The lengths spammers go to

I got an ad from Time Warner Cable in my road runner account asking me to switch to their phone service for “as low as $39.95 a month!”  Given Vonage is around a sawbuck cheaper adn Lingo is half of that price, I though it should read “as low as twice the price of everyone else!”  Unfortunately. I have a love-hate releationship with TW.  I love the RoadRunner service, but I hate that I’m buying it from them.

What I wanted to mention though was in looking at the email, I noticed it was one big graphic file (click that to see the ad).  Interested, I wonder who this company hosting the add was, I went to their home page and saw this amazing news annoucement.

To condense it a bit – since ISP’s are blocking spam via challenge-response systems that use captcha‘s to ensure the email is coming from a real person, Boomerang forwards these to presumably an army of people who read them and type them in (how would you like that job).

“The use of challenge-response systems, while relatively small today, is expected to grow. About 7% of Earthlink subscribers today use their challenge-response feature. MarketingSherpa notes that challenge-response could affect up to 10% of a marketer’s list.”

Seems fair enough – most of us don’t want spam.

“‘Our Challenge-Response Service solves an important problem for email marketers,’ said David A. Kearney, Boomerang’s CEO. ‘In today’s environment marketers are more focused than ever on maintaining the critical online relationships they have with their customers. Unfortunately, missing one of these challenges can break the communication link that is so vital to those relationships. Clients are using this new service to ensure that doesn’t happen.'”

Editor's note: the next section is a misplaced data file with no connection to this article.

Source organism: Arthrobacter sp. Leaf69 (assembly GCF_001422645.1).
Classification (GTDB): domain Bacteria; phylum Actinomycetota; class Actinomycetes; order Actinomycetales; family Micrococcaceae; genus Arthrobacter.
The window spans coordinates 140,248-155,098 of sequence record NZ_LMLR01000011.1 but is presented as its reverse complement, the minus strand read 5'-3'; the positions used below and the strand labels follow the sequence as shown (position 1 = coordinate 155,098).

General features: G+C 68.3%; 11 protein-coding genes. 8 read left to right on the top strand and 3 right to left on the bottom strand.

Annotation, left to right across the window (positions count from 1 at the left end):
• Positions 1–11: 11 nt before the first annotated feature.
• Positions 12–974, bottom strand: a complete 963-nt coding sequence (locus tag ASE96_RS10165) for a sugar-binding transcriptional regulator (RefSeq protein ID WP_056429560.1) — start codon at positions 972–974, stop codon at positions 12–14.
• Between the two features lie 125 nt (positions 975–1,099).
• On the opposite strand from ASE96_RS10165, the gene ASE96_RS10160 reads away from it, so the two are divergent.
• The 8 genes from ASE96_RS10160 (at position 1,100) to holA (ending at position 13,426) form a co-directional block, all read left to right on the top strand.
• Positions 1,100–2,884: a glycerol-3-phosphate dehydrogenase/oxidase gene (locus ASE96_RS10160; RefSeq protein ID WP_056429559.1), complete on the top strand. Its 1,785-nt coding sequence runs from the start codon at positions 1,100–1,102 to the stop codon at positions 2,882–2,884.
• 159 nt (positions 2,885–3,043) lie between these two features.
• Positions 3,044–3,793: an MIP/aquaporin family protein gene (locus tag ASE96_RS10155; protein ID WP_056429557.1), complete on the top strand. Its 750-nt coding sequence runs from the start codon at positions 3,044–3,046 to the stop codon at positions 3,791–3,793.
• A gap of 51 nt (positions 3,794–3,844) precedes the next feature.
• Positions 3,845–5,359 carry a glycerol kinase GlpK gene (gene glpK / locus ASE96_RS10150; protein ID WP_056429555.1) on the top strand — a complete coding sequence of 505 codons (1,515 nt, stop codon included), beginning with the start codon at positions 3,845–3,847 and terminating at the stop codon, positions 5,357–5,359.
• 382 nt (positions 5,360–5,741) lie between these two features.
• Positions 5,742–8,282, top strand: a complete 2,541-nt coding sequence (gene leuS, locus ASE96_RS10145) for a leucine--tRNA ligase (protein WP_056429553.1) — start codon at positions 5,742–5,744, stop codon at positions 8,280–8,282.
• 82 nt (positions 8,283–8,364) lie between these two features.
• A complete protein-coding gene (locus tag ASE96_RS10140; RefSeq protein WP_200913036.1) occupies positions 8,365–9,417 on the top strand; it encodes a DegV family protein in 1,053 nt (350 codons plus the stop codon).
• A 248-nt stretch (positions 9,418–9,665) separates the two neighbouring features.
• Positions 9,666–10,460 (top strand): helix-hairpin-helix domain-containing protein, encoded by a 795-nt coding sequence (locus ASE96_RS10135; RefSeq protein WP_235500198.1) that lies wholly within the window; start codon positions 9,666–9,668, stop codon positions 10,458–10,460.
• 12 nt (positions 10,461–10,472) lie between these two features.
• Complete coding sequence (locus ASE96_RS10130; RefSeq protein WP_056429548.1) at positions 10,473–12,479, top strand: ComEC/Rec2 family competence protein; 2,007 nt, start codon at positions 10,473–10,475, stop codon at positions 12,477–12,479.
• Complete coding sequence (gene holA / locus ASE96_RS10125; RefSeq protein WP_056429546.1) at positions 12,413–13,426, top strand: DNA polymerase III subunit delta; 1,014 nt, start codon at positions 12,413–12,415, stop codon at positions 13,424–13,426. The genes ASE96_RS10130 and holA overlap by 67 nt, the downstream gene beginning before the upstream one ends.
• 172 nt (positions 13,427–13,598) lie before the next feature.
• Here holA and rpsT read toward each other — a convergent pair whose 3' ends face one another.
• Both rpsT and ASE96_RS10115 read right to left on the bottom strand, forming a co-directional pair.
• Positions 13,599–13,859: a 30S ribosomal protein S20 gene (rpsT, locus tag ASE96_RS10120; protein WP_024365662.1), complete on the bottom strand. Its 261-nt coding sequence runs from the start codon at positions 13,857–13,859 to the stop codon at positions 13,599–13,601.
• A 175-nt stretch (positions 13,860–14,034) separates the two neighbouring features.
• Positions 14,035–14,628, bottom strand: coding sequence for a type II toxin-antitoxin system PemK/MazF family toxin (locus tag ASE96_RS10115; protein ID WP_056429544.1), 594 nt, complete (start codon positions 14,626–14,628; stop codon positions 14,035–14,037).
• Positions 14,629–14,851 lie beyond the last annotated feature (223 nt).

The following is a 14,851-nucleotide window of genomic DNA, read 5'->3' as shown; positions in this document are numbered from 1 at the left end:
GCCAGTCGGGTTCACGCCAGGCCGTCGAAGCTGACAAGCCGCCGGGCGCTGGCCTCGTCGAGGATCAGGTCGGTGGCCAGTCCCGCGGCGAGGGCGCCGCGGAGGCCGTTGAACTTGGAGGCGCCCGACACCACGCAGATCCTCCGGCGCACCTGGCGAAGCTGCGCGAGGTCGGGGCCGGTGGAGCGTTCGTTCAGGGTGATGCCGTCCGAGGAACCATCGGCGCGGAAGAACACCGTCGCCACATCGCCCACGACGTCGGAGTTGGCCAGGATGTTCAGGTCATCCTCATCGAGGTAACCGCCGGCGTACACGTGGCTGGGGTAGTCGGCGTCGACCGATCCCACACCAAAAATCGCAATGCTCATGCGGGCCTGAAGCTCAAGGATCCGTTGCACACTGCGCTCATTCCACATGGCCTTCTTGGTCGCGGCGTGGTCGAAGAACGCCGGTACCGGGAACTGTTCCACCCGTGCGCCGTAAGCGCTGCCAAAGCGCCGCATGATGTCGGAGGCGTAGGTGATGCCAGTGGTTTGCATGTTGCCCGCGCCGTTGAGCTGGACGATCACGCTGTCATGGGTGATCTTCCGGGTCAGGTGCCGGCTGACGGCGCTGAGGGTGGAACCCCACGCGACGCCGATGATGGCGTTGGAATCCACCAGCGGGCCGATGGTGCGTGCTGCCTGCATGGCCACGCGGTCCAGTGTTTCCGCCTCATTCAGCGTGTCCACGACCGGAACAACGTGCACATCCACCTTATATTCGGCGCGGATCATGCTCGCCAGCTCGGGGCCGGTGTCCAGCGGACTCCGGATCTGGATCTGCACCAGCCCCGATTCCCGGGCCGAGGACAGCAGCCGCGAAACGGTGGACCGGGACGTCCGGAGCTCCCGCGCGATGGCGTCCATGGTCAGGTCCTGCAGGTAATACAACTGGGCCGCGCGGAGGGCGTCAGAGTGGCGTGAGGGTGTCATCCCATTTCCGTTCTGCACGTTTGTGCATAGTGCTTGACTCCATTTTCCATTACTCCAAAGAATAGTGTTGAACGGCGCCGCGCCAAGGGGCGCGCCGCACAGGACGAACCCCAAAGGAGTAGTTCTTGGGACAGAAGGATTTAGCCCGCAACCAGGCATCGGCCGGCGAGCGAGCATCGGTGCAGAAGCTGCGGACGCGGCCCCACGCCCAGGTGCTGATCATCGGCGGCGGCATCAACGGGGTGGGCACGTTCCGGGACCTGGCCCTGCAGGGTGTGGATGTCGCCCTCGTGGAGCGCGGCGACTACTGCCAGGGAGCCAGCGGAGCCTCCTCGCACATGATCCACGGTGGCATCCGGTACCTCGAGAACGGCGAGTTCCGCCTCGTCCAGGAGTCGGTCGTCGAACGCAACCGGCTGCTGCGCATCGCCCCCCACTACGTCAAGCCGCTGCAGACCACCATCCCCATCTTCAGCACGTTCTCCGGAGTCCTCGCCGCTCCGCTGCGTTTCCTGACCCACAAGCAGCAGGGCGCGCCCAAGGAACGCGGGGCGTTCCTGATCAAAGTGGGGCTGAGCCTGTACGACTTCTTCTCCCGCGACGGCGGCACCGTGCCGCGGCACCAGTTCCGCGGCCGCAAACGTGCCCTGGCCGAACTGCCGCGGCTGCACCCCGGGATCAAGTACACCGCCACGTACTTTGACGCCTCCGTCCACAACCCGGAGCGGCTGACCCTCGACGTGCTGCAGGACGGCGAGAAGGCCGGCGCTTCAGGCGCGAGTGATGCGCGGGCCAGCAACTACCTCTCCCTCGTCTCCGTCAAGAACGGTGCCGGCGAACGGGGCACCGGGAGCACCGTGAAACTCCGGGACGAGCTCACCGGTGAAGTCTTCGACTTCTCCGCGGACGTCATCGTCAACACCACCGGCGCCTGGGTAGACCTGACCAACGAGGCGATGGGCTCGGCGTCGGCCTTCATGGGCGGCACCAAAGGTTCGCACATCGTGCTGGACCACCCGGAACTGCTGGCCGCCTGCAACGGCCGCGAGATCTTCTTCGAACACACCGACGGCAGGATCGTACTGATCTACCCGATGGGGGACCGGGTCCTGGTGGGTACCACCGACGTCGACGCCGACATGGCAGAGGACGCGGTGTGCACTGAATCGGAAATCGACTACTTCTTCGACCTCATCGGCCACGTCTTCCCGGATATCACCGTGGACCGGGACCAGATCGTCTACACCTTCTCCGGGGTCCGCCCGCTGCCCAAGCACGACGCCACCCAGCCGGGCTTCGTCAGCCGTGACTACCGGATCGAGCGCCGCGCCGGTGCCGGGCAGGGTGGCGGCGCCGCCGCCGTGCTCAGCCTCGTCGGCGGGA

“Missing one of these chalenges can break the communication link”?  That’s the whole point, buddy.  We don’t want the email – we want the link broken

Comments (3)

  1. steven says:

    Good grief. When are these twats going to realise that this "critical online relationship" they’re "forging" with their "customers" is one of pure, unadultered hatred? I am getting so annoyed with over 2500 spam messages a day (roughly 2460 of which are caught by my spam filter) that the death penalty sounds like a reasonable response.

    In the very rare occurence that a message gets through my filters and has a sufficiently genuine subject line and sender for me to actually open it, there has never been anything even remotely interesting in the message. Even if there was, I’d not buy anything from them simply because they are spamming me. It just makes me want to do something undescribably evil to the spammer. (At least: undescribable in language appropriate for posting on your blog).

    Perhaps I (or somebody else) should come up with an effective way to circumvent spam filters, patent it and then sue the hell out of the spammer.

  2. steven says:

    Oh, and what about phishing. Received this gem just now:

    > Your account will be suspended !

    > Dear PayPal Member,


    > We are contacting you to remind you that on 9

    > April 2005 our Account Review Team identified

    > some unusual activity in your account.

    What, they’re telling me this on April 7th? If they really have a crystal ball, they should know I’m not going to fall for this.

  3. Alex Papadimoulis says:

    A few years back, Wired magazine ran an article about how humans would become the "grunts", answering challenges, classifying images, and doing other things a computer just cannot do.

    Interesting (and saddening) to see it happening.